The weather has finally started to shift – well, at least on some days! As we enter the Autumn season, some of us are honest about longing for a new season altogether. A season free from a virus that has claimed hundreds of thousands of lives in the United States alone. A season of less division and more healing for our country. We long for a new season. I keep these verses of scripture from Romans 8 close these days: And this hope is what saves us. But if we already have what we hope for, there is no need to keep on hoping. However, we hope for something we have not yet seen, and we patiently wait for it.
Since the start of the pandemic, professor and researcher Brene Brown’s podcast has been a weekly staple for me. Not long ago, she talked on her show about the difficult “middle” in which we find ourselves – the middle of a variety of hard things, not knowing when the season will end and change. She writes, “Day 2! It sounds easy enough, but Day 2 is no joke. It’s the messy middle – the point of no return. Join us as we talk about navigating what’s next and why it’s always best to stumble through the darkness together.” And you can find that podcast here.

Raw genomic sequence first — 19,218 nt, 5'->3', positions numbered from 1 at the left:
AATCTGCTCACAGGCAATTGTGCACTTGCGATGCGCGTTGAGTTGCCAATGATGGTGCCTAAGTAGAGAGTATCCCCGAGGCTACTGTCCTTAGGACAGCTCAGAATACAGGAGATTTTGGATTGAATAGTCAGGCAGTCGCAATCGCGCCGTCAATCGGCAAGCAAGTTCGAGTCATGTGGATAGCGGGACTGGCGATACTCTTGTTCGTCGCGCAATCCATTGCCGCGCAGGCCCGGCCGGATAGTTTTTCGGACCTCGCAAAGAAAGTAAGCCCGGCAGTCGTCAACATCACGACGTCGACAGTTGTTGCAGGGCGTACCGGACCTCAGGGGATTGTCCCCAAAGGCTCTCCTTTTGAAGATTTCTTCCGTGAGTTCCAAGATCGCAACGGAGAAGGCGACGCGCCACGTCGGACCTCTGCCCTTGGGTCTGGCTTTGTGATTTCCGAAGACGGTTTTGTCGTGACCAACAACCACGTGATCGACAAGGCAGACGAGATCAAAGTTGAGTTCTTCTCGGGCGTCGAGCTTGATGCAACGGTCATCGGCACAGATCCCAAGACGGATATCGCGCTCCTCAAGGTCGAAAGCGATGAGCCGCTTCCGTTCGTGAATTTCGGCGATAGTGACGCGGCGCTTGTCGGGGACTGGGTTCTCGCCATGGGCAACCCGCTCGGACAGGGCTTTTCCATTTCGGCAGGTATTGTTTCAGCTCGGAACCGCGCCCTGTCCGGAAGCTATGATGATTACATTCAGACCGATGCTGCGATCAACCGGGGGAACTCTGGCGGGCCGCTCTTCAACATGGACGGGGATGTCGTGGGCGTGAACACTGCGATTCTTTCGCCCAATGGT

Recently I attended a virtual continuing education event co-sponsored by Garrett Evangelical School of Theology and the General Commission on the Status and Role of Women. We had the privilege of hearing from leading church consultant Susan Beaumont who also spoke to the difficult unknown season in which we find ourselves. Her most recent book How to Lead When You Don’t Know Where You’re Going: Leading in a Liminal Season is a helpful resource for living in this time. Even the title helps validate the experience so many of us are having. One quote in particular that she referenced I share with you here. They are words by Pixar Co-founder Ed Catmull. Interesting side note, both Beaumont and Brown reference Pixar. Here’s what Catmull says: “There is a sweet spot between the known and the unknown where originality happens; the key is to be able to linger there without panicking.”
And finally I offer this Ted Talk for anyone who feels as if they are living in a fog. I was visiting with colleagues the other day and one pastor Scott Heare referenced this talk by Brenda Reynolds who uses the analogy of driving in fog to capture what it feels like to live in a time of unknowing. By the way, it should not be lost on us that the cover art for Beaumont’s latest book includes fog! Reynolds goes on to talk about the lessons we can learn about how to navigate these days – things like slowing down, considering the best next step (our car’s low beam lights are more helpful than the brights), and that sometimes the best next step is to pull over and stop for awhile. You can find her Ted Talk here.
Take care and stay encouraged!